Recently, I had the opportunity to visit the campus of Abilene Christian University during their lectureship. Although I was aware of the college’s historic endorsement of institutionalism and other avenues of digression, it did not prepare me for what I heard from two of the speakers. The university had invited Dr. Montie Cox, an associate professor, and director of missions from Harding University, to speak on the topic of “Renewing Our Identity: Seeking and Saving the Lost.” I was not ready for what I heard!
He addressed the church’s pursuit of “peripheral issues.” Starting with the Restoration Movement, Dr. Cox listed several “peripheral issues” such as the missionary society, instrumental music, and premillennialism. He bemoaned the notion that the church had become encumbered in these issues instead of spreading the gospel. During an open forum later that day between F. LaGard Smith and Mike Armour, Smith outlined several points that are hampering the communications between Christians. In this list, he said that those who label individuals as false teachers are “demonizing” them and that using their tapes, bulletin articles, and Internet writings are doing so as a means of “entrapment.”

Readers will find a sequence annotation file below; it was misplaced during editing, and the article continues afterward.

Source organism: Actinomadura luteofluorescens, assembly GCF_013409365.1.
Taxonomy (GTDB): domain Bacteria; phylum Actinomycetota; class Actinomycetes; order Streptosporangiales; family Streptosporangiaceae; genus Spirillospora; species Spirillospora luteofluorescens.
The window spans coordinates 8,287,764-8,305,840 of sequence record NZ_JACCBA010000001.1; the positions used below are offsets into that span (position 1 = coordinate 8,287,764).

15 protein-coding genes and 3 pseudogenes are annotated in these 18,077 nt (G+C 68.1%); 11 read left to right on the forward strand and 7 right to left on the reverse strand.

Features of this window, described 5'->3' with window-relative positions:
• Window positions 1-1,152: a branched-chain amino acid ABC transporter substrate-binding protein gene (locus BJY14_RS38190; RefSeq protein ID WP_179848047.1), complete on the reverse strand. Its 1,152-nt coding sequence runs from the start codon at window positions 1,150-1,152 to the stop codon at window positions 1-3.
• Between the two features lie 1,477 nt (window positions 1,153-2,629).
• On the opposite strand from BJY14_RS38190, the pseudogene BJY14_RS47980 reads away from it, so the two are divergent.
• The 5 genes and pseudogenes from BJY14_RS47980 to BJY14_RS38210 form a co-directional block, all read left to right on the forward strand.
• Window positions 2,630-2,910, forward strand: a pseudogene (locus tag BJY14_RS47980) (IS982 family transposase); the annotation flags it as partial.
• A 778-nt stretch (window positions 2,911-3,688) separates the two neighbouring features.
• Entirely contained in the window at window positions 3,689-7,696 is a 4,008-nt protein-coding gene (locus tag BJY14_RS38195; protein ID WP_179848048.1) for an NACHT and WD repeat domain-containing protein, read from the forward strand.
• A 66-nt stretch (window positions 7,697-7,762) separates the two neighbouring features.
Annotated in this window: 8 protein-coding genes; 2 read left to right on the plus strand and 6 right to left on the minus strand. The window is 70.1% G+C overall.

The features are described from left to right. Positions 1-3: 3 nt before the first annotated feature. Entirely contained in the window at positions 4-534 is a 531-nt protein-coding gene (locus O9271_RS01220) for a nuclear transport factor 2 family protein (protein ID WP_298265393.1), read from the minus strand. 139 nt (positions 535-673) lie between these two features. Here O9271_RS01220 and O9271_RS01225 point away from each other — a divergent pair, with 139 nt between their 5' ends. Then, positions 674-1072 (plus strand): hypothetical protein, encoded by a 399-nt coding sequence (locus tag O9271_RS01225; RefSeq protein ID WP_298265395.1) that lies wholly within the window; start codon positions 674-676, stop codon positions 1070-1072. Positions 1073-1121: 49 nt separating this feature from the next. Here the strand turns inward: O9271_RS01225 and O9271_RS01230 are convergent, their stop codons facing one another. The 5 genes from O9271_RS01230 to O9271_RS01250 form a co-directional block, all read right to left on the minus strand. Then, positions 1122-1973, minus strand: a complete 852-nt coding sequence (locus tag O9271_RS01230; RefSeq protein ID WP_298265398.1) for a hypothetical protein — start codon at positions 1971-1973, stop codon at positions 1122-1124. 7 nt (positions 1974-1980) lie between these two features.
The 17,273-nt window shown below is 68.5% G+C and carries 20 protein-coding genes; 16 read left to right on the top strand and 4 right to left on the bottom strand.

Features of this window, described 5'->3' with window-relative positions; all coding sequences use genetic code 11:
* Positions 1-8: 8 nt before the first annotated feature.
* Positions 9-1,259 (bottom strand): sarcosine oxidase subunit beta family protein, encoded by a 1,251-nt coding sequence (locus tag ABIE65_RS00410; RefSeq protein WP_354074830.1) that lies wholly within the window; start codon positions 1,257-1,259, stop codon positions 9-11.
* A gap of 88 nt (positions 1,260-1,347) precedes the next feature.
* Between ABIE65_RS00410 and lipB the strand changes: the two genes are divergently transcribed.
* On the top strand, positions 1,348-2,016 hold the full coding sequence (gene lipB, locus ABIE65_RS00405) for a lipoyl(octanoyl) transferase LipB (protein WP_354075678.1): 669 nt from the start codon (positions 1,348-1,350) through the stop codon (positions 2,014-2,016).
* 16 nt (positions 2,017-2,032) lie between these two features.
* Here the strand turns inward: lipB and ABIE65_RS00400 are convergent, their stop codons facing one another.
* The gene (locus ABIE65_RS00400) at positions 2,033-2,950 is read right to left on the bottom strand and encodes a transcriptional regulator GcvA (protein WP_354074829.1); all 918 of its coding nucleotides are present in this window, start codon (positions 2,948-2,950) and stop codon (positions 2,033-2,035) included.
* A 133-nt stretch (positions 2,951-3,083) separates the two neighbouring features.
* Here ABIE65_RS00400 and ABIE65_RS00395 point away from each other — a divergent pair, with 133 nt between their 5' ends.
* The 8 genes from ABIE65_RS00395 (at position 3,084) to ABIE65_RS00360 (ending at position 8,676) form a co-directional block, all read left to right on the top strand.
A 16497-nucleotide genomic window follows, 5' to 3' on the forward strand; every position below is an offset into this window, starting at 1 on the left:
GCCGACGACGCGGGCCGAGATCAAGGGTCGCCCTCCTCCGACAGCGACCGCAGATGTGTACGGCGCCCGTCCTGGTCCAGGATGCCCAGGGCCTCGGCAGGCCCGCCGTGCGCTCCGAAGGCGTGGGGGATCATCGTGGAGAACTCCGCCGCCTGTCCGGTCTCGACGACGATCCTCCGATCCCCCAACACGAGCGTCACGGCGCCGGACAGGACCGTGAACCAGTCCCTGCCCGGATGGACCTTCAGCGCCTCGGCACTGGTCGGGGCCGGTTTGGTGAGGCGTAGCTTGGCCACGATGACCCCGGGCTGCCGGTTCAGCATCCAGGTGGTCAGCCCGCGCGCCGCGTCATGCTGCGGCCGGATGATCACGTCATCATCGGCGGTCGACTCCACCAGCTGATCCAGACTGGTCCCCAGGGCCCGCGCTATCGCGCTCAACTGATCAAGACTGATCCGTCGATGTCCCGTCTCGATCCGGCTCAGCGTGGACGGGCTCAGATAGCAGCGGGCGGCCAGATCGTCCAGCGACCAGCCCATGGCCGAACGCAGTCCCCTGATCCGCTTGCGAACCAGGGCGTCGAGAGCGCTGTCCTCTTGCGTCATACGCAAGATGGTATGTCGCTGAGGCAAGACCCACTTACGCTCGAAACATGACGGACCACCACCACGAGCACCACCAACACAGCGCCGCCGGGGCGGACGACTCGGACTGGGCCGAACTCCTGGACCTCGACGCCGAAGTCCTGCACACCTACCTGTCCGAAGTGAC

Needless to say, these two attitudes are troubling. To consider doctrinal matters of the Lord’s body as “peripheral issues” minimizes the impact of the scriptures and negates the church’s ability to maintain doctrinal purity (1 Timothy 4:6; Romans 16:17). However, such digression is necessary in order for the change agents to spread their errors. Without the fear of discipline, false teachers may continue to spread their fables to the spiritually unstable (2 Timothy 4:3-4).
In essence, some churches have traded their doctrinal purity for the glamour of the denominational world. Faithful brethren must have no fellowship with these digressions and demand accountability of those who teach error (Ephesians 5:11). Many preachers use the Bible for doctrine or instruction in righteousness, but fail to use it for reproof or correction (2 Timothy 3:16-17). Are we afraid to offend or alienate? Instead, we need to do the Lord’s bidding.
Adapted from Kelly G. Spence